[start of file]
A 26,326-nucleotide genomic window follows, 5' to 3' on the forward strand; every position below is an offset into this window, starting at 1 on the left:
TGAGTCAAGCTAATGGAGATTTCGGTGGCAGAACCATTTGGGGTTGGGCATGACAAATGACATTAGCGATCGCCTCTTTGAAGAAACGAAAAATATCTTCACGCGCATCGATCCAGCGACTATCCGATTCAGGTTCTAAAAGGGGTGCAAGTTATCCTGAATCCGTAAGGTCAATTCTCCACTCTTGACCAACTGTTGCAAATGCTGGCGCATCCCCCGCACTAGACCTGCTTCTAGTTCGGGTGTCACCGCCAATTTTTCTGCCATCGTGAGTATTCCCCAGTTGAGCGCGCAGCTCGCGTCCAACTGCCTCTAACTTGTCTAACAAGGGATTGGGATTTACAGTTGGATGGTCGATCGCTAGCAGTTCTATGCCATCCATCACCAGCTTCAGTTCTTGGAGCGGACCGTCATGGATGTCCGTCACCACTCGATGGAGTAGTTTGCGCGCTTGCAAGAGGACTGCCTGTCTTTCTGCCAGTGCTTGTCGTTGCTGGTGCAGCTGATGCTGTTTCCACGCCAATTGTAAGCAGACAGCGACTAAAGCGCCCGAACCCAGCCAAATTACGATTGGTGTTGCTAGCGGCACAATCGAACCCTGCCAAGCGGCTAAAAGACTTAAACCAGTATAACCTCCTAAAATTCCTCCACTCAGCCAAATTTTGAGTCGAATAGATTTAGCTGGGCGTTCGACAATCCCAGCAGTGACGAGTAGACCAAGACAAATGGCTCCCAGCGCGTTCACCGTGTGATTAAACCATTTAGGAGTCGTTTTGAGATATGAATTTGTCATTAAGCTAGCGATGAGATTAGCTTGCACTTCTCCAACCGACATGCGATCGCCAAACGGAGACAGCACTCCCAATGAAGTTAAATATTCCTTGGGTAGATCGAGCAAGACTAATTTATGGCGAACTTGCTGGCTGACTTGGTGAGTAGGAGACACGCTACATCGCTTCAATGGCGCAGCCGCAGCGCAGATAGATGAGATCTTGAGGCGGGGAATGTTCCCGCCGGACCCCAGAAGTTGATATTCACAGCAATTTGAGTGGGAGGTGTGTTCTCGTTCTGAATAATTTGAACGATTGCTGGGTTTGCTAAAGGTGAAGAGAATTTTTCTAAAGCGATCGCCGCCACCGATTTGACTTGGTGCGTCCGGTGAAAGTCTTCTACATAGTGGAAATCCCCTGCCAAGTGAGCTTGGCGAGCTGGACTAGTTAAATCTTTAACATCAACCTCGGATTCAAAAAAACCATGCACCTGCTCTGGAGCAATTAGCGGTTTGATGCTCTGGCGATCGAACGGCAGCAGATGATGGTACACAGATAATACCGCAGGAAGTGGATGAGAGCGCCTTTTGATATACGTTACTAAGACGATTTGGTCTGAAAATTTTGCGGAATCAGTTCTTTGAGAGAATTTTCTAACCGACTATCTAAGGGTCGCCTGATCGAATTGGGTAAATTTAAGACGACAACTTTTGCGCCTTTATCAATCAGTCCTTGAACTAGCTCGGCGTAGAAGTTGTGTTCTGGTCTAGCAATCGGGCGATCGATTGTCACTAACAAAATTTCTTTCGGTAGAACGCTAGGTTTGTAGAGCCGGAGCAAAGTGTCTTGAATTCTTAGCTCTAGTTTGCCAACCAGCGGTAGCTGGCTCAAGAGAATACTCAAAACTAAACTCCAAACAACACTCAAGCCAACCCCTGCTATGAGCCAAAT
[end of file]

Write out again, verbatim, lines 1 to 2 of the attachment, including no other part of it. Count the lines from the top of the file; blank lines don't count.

A 26,326-nucleotide genomic window follows, 5' to 3' on the forward strand; every position below is an offset into this window, starting at 1 on the left:
TGAGTCAAGCTAATGGAGATTTCGGTGGCAGAACCATTTGGGGTTGGGCATGACAAATGACATTAGCGATCGCCTCTTTGAAGAAACGAAAAATATCTTCACGCGCATCGATCCAGCGACTATCCGATTCAGGTTCTAAAAGGGGTGCAAGTTATCCTGAATCCGTAAGGTCAATTCTCCACTCTTGACCAACTGTTGCAAATGCTGGCGCATCCCCCGCACTAGACCTGCTTCTAGTTCGGGTGTCACCGCCAATTTTTCTGCCATCGTGAGTATTCCCCAGTTGAGCGCGCAGCTCGCGTCCAACTGCCTCTAACTTGTCTAACAAGGGATTGGGATTTACAGTTGGATGGTCGATCGCTAGCAGTTCTATGCCATCCATCACCAGCTTCAGTTCTTGGAGCGGACCGTCATGGATGTCCGTCACCACTCGATGGAGTAGTTTGCGCGCTTGCAAGAGGACTGCCTGTCTTTCTGCCAGTGCTTGTCGTTGCTGGTGCAGCTGATGCTGTTTCCACGCCAATTGTAAGCAGACAGCGACTAAAGCGCCCGAACCCAGCCAAATTACGATTGGTGTTGCTAGCGGCACAATCGAACCCTGCCAAGCGGCTAAAAGACTTAAACCAGTATAACCTCCTAAAATTCCTCCACTCAGCCAAATTTTGAGTCGAATAGATTTAGCTGGGCGTTCGACAATCCCAGCAGTGACGAGTAGACCAAGACAAATGGCTCCCAGCGCGTTCACCGTGTGATTAAACCATTTAGGAGTCGTTTTGAGATATGAATTTGTCATTAAGCTAGCGATGAGATTAGCTTGCACTTCTCCAACCGACATGCGATCGCCAAACGGAGACAGCACTCCCAATGAAGTTAAATATTCCTTGGGTAGATCGAGCAAGACTAATTTATGGCGAACTTGCTGGCTGACTTGGTGAGTAGGAGACACGCTACATCGCTTCAATGGCGCAGCCGCAGCGCAGATAGATGAGATCTTGAGGCGGGGAATGTTCCCGCCGGACCCCAGAAGTTGATATTCACAGCAATTTGAGTGGGAGGTGTGTTCTCGTTCTGAATAATTTGAACGATTGCTGGGTTTGCTAAAGGTGAAGAGAATTTTTCTAAAGCGATCGCCGCCACCGATTTGACTTGGTGCGTCCGGTGAAAGTCTTCTACATAGTGGAAATCCCCTGCCAAGTGAGCTTGGCGAGCTGGACTAGTTAAATCTTTAACATCAACCTCGGATTCAAAAAAACCATGCACCTGCTCTGGAGCAATTAGCGGTTTGATGCTCTGGCGATCGAACGGCAGCAGATGATGGTACACAGATAATACCGCAGGAAGTGGATGAGAGCGCCTTTTGATATACGTTACTAAGACGATTTGGTCTGAAAATTTTGCGGAATCAGTTCTTTGAGAGAATTTTCTAACCGACTATCTAAGGGTCGCCTGATCGAATTGGGTAAATTTAAGACGACAACTTTTGCGCCTTTATCAATCAGTCCTTGAACTAGCTCGGCGTAGAAGTTGTGTTCTGGTCTAGCAATCGGGCGATCGATTGTCACTAACAAAATTTCTTTCGGTAGAACGCTAGGTTTGTAGAGCCGGAGCAAAGTGTCTTGAATTCTTAGCTCTAGTTTGCCAACCAGCGGTAGCTGGCTCAAGAGAATACTCAAAACTAAACTCCAAACAACACTCAAGCCAACCCCTGCTATGAGCCAAAT